Watch Your Six
Watch Your Six
My sumptuous quarters atop the Nhan Vi in Cho Lon were within walking distance of the MACV SOG HQ compound. The sights and smells of that first stroll through those streets were memorable. This suburb of Saigon was known to be full of VC sympathizers; I was therefore mindful of the admonition we received on landing at Tan Son Nhut: Always Watch Your Six. As yet unarmed, I felt particularly vulnerable as I made my way to the SOG compound to check in, to meet the boss, and to draw my weapons (an M-16, a Swedish K submachine gun and a .38 caliber sidearm seemed sufficient to get me through the months ahead).
As I approached the compound, I saw a Navy Petty Officer on crutches headed in the same direction. We struck up a conversation which inevitably led to a discussion of his injuries. “M” (Italian surname) was one of SOG’s Navy SEALs, injured on a recent mission to “Study and Observe” a meeting of high level VC in a remote village south of Saigon. “M” impressed me as a guy who would fit right in with Tony Soprano’s crew, including a “Joisey” accent. Tipped off to the high target meeting place, “M” and his team were inserted by helo and made their way to the objective. A rush of the hooch resulted in a successful mission, with only one U.S. casualty–“M” received a punji stick under the right kneecap. Ouch!
With some trepidation, I continued on my way to the third floor office for my “welcome aboard” meeting with the boss. COL John K. Singlaub, crew cut and lean, looked much too young to be a full Colonel.
He was said to be a man who asked direct questions and expected direct answers, who would not tolerate obfuscation and who did not suffer fools lightly. To reinforce this point, I had been told before I arrived in country that a number of his staff officers, some very senior ones included, came to his office once too often unprepared to provide those direct answers and were summarily relieved of their duties and sent back to the U.S. for reassignment. One unfortunate officer was not allowed back in the SOG compound after leaving for lunch. Singlaub would not accept anything short of the best effort from everyone in his organization, in support of the SOG operators whose lives were routinely at risk.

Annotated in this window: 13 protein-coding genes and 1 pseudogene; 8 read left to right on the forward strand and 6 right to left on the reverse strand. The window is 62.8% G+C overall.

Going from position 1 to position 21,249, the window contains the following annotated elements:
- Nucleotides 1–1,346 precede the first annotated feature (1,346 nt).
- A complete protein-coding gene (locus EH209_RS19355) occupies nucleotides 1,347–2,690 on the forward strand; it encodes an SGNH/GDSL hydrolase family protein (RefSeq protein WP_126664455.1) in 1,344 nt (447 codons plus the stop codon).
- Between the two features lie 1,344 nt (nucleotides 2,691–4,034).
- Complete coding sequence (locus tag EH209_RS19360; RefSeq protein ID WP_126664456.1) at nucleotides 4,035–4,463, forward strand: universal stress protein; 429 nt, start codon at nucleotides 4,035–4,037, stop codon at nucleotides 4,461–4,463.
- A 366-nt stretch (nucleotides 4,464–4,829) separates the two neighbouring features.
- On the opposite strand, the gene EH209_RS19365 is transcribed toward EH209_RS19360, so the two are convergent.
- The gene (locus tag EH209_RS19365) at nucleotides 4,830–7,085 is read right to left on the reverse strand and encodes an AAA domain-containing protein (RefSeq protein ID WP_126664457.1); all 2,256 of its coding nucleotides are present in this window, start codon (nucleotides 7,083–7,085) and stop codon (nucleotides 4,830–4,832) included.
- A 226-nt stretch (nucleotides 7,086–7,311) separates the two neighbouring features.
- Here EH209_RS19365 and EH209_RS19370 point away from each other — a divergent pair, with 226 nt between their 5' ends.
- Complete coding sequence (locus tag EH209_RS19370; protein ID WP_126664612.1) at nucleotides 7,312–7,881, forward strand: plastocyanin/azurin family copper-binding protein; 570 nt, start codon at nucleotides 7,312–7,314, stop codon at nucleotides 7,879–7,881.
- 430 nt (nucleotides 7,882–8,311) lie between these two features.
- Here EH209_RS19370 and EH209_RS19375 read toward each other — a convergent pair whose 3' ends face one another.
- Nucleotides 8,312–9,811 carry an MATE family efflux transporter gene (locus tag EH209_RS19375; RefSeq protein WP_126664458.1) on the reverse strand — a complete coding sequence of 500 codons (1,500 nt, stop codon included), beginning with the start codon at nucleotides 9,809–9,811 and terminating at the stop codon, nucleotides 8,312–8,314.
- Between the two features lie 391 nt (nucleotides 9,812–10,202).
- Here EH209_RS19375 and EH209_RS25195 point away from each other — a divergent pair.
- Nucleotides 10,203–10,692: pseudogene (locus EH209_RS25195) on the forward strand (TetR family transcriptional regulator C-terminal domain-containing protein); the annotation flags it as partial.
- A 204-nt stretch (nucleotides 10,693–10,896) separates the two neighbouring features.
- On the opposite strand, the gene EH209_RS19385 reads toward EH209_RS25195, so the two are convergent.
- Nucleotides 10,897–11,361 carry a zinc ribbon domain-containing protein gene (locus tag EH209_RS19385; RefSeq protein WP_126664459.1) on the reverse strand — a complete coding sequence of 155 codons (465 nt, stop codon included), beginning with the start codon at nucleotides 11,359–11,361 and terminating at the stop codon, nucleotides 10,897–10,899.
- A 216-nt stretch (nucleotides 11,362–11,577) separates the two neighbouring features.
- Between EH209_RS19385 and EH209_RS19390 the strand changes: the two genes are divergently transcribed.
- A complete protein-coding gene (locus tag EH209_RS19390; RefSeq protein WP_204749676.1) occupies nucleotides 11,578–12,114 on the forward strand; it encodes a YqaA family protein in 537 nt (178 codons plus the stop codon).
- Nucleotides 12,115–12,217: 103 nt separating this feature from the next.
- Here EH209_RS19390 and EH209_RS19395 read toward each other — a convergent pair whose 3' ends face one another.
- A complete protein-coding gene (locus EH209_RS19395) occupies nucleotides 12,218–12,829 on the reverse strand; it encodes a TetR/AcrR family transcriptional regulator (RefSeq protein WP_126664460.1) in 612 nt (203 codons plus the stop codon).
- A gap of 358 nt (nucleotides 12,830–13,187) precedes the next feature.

As the Head of the Special Support Group, providing specialized intelligence to his organization, I worked directly with him on a number of highly classified and sensitive operations which required security clearances not held by most of his staff. I was surprised to find how tuned in he was to security considerations and the importance of protecting sensitive intelligence sources. Many field commanders look upon the protection of classified information as an impediment to getting the mission accomplished. I was to find out over the course of that year, and many years later in his autobiography, why COL Singlaub’s appreciation of the need for security was so highly developed.
In 1943, as a young Army Lieutenant, Jack Singlaub volunteered for “hazardous duty behind enemy lines” and was accepted into an organization commanded by General “Wild Bill” Donovan: the Office of Strategic Services (predecessor to the Central Intelligence Agency). After extensive ambush and demolition training, Singlaub was assigned a mission to parachute into France to organize and train French resistance units and conduct sabotage and ambush operations. His case officer was the legendary Bill Casey. As the war wound down in Europe, Singlaub, now a Captain, was transferred to OSS operations in the Pacific.
His first assignment in that theater was, ironically, to equip and train Vietnamese guerillas( Ho Chi Minh’s followers). Their mission was to parachute into an area north of Hanoi and interdict the railroad between Hanoi and Southern China to prevent the movement of Japanese troops and equipment along that strategic route.
While carrying out that mission, word came of the atomic bombs dropped on the Japanese mainland and the imminent surrender of Japan. U.S. concern that the Japanese would kill POWs held in isolated locations led Captain Singlaub to volunteer to lead a mission to rescue Allied POWs from a Japanese prison camp on Hainan Island. At great personal risk, he and his overwhelmingly outnumbered group parachuted into a field next to the POW compound in the middle of the day, and convinced the Japanese military unit to surrender. They successfully liberated hundreds of Australian and Dutch prisoners.
Following the war, Captain Singlaub remained involved in covert operations under the CIA in Manchuria, as that area played a major role in the post-war power struggle between Communism and Capitalism that eventually led to a Communist government on mainland China and, in 1950, the Korean War.
I will only mention the Korean War and Singlaub’s role briefly. He distinguished himself in combat as a battalion commander and was promoted to Major. Eventually, when Singlaub served again in Korea, it would be in 1976 as a General and as the Chief of Staff of the United Nations Command.
A disagreement with President Jimmy Carter over the wisdom of withdrawing all U.S. troops from Korea led to General Singlaub’s reassignment. Had we done what President Carter proposed, most military leaders agree it would have led to another war on the Korean peninsula. Those troops are still there, and peace has prevailed.
I last saw General Singlaub in 1973, in Spain, when he passed through on an inspection trip. I chatted with him for awhile about old SOG acquaintances, and he told me about his newest challenge — learning to fly helicopters. I understand he is now a qualified helo pilot.
Anyone interested in reading a fascinating account of the life one of America’s real military heroes should get his autobiography: “Hazardous Duty. An American Soldier in the Twentieth Century” by Major General John K. Singlaub, U.S. Army (Ret), with Malcolm McConnell. ISBN 0-671-79229-6.